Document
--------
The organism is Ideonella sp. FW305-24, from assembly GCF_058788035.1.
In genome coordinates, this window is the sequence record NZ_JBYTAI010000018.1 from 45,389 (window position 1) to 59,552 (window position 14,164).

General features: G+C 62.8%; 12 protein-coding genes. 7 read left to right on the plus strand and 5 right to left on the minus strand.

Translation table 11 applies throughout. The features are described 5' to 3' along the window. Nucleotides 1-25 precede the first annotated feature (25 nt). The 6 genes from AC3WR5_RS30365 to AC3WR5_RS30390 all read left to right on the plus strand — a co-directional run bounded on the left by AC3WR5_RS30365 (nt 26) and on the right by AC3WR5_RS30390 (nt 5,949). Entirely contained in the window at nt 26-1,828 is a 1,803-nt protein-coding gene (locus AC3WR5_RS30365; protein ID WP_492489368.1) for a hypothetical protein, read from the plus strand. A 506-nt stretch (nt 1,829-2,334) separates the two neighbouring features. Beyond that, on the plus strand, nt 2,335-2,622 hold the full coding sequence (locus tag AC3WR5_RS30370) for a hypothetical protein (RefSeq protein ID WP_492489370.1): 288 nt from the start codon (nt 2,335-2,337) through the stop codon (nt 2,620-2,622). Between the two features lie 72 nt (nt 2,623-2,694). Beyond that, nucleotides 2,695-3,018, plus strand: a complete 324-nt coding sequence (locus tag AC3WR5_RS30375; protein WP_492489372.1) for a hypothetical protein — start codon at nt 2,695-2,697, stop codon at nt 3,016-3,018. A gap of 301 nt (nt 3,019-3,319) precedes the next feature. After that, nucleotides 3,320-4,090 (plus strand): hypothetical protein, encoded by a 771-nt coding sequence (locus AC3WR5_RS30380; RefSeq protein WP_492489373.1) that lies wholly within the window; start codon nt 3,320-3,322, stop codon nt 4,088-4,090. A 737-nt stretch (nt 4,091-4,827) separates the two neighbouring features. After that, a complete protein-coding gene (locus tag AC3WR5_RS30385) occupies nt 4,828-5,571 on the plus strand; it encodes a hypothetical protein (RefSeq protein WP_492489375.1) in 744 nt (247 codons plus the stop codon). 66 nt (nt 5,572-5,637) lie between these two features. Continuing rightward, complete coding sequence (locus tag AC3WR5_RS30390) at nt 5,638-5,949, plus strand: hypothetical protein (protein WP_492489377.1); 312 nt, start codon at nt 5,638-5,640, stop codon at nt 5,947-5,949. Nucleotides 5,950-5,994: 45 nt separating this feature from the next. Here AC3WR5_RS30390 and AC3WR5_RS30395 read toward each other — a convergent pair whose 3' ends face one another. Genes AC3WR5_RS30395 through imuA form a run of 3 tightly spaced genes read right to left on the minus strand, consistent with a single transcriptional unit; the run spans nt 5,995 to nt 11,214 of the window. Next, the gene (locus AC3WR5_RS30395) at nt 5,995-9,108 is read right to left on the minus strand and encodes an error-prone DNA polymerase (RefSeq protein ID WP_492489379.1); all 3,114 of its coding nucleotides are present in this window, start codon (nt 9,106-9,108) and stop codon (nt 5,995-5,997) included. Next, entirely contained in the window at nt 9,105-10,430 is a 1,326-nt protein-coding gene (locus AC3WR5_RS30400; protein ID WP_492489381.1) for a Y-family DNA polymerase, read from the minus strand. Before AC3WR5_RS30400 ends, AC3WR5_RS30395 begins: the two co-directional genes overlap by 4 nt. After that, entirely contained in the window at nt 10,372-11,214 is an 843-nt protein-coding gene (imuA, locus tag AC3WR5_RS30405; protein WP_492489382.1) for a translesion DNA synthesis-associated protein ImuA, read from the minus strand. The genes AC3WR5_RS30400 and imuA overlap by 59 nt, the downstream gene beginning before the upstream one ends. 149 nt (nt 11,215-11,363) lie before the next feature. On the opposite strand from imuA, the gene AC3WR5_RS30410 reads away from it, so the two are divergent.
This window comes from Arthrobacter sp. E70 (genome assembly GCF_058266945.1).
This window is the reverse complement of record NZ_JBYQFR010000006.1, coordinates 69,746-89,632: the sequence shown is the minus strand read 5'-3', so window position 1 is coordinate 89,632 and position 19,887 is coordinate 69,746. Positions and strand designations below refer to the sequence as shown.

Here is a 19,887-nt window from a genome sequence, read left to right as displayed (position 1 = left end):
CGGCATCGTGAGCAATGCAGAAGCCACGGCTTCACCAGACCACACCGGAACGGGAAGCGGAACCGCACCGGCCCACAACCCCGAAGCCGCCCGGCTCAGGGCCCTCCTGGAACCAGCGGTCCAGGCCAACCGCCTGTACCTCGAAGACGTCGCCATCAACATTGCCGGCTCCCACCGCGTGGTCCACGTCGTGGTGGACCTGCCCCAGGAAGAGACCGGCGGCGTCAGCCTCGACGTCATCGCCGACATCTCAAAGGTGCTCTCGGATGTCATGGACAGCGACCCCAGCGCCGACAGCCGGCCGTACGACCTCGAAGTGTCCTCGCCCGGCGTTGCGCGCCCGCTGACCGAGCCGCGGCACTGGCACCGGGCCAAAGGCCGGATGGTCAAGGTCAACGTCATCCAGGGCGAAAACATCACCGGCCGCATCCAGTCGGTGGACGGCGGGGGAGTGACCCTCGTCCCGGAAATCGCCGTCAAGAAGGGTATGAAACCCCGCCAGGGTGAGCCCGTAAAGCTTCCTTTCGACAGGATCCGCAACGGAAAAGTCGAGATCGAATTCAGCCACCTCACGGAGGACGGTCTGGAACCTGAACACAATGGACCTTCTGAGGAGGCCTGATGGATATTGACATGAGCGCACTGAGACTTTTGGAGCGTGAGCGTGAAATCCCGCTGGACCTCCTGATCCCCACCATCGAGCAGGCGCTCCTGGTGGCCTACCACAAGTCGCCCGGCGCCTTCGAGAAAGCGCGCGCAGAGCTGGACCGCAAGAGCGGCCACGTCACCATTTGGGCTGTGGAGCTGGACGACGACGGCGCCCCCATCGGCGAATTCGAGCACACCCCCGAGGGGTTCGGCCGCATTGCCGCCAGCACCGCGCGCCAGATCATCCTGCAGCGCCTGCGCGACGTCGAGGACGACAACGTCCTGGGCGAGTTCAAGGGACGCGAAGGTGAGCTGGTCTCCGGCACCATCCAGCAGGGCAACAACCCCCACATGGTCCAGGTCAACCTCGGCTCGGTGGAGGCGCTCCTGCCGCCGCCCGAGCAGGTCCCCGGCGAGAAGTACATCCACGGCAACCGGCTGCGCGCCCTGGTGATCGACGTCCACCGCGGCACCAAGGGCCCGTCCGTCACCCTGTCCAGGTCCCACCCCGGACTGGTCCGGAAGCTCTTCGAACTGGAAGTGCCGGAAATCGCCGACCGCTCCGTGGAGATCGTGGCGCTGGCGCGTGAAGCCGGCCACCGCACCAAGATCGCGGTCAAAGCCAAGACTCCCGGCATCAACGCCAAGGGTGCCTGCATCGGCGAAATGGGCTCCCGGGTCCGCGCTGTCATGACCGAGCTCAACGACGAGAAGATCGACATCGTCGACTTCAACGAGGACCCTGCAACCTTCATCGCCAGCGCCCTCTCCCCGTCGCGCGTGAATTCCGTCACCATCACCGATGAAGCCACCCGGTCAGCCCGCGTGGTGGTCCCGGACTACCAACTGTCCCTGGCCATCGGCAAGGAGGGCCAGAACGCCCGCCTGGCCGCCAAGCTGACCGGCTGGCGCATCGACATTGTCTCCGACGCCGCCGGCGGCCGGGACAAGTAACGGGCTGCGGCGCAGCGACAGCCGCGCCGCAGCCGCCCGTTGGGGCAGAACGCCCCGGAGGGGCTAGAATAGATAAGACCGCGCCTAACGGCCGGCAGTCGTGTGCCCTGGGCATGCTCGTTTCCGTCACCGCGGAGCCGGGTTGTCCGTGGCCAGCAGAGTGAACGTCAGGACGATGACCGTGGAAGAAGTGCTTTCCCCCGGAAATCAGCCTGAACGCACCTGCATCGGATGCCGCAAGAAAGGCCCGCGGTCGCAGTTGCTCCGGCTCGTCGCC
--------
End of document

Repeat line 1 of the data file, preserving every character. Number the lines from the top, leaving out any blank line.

The organism is Ideonella sp. FW305-24, from assembly GCF_058788035.1.